Last year I started to go in deep of functional programming world. Indeed, for the majority of my time I build web stuff: web apps and APIs, mostly on the .NET stack and sometimes on Node.js stack.
So, since I started to face with functional, my desire was to apply functional programming on the web architectures. This article groups some information, frameworks and best practices regards web development in F#.
Since this article is only an introduction, I also suggest: Build web service using F# and ASP.NET Core
Why functional programming in web world ?
Why use functional approach in web applications? Functional comes with some benefits.
First of all, the concise and declarative syntax may be useful to solve problems and implement complex problems. On opposite of a imperative language, it has a declarative style focused on results, in consequence, you write code that describes what you want.
F# also reduces accidental complexity. The accidental complexity is the complexity that we inflict upon ourselves through the tools that we use. On the other side, the essential complexity is the actual complexity which affects a particular problem. That software engineering theory is called No Silver bullet.
Finally, it has also an excellent integration with C# and .NET ecosystem.
Functional web frameworks
Let’s talk about some different functional web frameworks in F#.
We have good experience with @SuaveIO (on .NET Core), but Giraffe is also great alternative. For SQL server, definitely try SQLProvider library.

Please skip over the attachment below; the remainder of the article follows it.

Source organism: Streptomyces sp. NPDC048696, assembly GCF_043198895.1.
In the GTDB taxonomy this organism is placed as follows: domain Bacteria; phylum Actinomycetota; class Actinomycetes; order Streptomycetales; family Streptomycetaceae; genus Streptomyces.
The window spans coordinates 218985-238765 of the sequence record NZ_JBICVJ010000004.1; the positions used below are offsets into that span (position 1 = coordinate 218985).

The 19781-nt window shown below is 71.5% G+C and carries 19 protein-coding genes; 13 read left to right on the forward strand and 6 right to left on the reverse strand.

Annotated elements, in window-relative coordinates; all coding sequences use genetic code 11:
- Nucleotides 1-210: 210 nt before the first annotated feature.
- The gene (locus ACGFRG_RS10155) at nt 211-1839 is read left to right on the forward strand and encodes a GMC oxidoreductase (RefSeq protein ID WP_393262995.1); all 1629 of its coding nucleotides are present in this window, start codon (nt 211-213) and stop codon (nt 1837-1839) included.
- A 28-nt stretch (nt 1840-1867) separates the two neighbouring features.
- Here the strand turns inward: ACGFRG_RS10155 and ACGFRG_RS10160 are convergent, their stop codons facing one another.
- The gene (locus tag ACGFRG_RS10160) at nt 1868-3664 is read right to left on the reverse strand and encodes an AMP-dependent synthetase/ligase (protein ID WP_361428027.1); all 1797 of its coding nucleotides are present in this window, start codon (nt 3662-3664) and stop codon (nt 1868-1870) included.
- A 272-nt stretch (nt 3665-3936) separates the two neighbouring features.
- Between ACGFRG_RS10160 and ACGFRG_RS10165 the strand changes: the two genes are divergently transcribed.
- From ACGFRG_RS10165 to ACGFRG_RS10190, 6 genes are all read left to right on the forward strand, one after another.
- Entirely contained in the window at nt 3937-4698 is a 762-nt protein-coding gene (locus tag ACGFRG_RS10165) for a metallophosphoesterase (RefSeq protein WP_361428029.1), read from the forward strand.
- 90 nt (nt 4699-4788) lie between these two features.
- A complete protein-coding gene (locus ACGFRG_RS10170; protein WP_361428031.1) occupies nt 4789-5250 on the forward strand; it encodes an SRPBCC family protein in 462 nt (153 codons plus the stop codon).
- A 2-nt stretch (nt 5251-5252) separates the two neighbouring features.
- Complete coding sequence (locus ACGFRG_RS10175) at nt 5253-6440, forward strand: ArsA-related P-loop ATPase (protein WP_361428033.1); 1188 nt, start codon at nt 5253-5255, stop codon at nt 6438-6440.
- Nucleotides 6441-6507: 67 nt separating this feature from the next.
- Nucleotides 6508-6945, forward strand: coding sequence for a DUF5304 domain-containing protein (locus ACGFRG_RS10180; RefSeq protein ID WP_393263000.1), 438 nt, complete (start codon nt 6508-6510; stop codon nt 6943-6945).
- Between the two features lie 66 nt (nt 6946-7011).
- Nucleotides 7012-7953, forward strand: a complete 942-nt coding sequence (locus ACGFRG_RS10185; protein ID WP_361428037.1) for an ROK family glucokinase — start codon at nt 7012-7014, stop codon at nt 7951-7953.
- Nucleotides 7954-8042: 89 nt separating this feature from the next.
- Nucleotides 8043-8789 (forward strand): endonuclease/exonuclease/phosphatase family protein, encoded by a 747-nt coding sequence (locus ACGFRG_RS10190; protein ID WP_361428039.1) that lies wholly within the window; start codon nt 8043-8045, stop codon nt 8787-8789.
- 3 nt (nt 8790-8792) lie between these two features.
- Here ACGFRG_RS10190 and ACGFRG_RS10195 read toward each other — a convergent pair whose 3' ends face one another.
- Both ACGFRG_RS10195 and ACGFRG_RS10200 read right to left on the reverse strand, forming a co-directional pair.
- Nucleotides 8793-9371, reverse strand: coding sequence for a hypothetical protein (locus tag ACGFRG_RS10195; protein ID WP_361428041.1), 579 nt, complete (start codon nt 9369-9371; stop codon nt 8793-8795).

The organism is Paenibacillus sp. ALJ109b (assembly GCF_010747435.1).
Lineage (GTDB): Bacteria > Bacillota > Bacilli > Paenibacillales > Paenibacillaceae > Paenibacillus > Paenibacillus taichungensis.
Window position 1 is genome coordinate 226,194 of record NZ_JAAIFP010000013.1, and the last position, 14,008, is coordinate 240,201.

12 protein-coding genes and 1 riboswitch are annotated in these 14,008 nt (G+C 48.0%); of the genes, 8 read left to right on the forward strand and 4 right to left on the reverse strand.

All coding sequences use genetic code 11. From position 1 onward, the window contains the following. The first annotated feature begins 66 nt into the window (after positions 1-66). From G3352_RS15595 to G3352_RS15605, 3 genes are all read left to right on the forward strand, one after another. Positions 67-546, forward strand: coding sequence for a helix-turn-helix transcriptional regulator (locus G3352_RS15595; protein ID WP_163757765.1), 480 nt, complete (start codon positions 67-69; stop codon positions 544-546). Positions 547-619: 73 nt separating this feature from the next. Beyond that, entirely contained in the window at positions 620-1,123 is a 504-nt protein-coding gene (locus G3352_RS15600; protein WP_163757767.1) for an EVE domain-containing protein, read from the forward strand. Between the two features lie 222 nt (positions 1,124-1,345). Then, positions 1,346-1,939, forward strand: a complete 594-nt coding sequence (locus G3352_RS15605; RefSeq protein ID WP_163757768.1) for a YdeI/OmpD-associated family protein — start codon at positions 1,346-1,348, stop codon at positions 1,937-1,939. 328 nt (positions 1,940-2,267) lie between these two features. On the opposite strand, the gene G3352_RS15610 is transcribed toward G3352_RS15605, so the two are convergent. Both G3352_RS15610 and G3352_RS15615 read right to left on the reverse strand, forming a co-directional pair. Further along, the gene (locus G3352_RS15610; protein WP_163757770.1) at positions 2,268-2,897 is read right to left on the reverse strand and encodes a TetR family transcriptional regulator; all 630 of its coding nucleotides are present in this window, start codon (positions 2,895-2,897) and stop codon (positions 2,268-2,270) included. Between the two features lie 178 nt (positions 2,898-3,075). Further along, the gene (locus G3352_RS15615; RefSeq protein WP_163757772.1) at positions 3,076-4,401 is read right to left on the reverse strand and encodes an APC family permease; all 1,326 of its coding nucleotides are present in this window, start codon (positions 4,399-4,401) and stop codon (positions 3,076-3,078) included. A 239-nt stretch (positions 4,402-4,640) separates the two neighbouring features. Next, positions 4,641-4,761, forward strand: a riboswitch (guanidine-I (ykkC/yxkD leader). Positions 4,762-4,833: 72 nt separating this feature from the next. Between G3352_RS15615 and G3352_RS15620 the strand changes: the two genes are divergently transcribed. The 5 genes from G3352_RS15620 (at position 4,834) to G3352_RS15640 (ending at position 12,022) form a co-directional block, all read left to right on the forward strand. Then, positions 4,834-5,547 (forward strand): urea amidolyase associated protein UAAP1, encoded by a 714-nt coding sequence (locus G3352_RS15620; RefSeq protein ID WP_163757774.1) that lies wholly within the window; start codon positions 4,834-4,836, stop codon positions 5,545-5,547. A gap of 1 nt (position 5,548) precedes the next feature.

— Roman Provazník (@RProvaznik) 27 marzo 2018
Evergreen names are: SuaveIO and Giraffe.
Both of them can run on .NET Core, and both provides some minimal feature and support over HTTP protocol and they provide full control over the flow of the program because both of them act on HTTP using a low-level approach.
On the other side, some times an high-level approach on F# stack is preferred. Krzysztof Cieslack has recently introduced Saturn, a new F# web framework which stands on top of Giraffe.
It implements MVC pattern which is absolutely more familiar in web development.
As said before, F# can work efficiently with the .NET ecosystem.
fsharp.org offers some template projects in order to build web application in F#. You can find them on the Online templates section of Visual studio “New project” dialog.
In addition, we may also consider to mix C# and F# projects in a single solution. The C# projects may contain all the client-side stuff, plus the Razor views. On the other side, the F# project contains all the models, controller and logics of the web application. That approach could be useful in order to gradually introduce F# inside your development team.
What about client-side?
It uses popular technologies under the hood like Babel and Webpack, therefore you don’t loose all capabilities and advanced features derived from them.
Recently, I also heard about SAFE stack:
SAFE is a technology stack that brings together several technologies into a single, coherent stack for type-safe, flexible, web-enabled applications that are written wherever possible in F#, thus allowing you to reuse your existing skill set as much as possible.
You can listen a cool presentation of the stack on the Scott Hanselman podcast: F# and the functional SAFE Stack with Krzysztof Cieślak,
SAFE stack combines different technologies:
- Suave.IO covers the web server functionalities;
- Elmish implements core abstractions that can be used to build Fable applications following the “model view update”;
You can find an concrete sample of the power of SAFE stack on github.
In conclusion, the following article exposes the current situation of web development in F#. Since F# was born in an open ecosystem, also before of ASP.NET Core, it offers a lot of choices in terms of framework and tools. If you are interested to build web service using Giraffe, I suggest you the following article: Build web service using F# and ASP.NET Core
Cover photo: Kunsthaus Graz art museum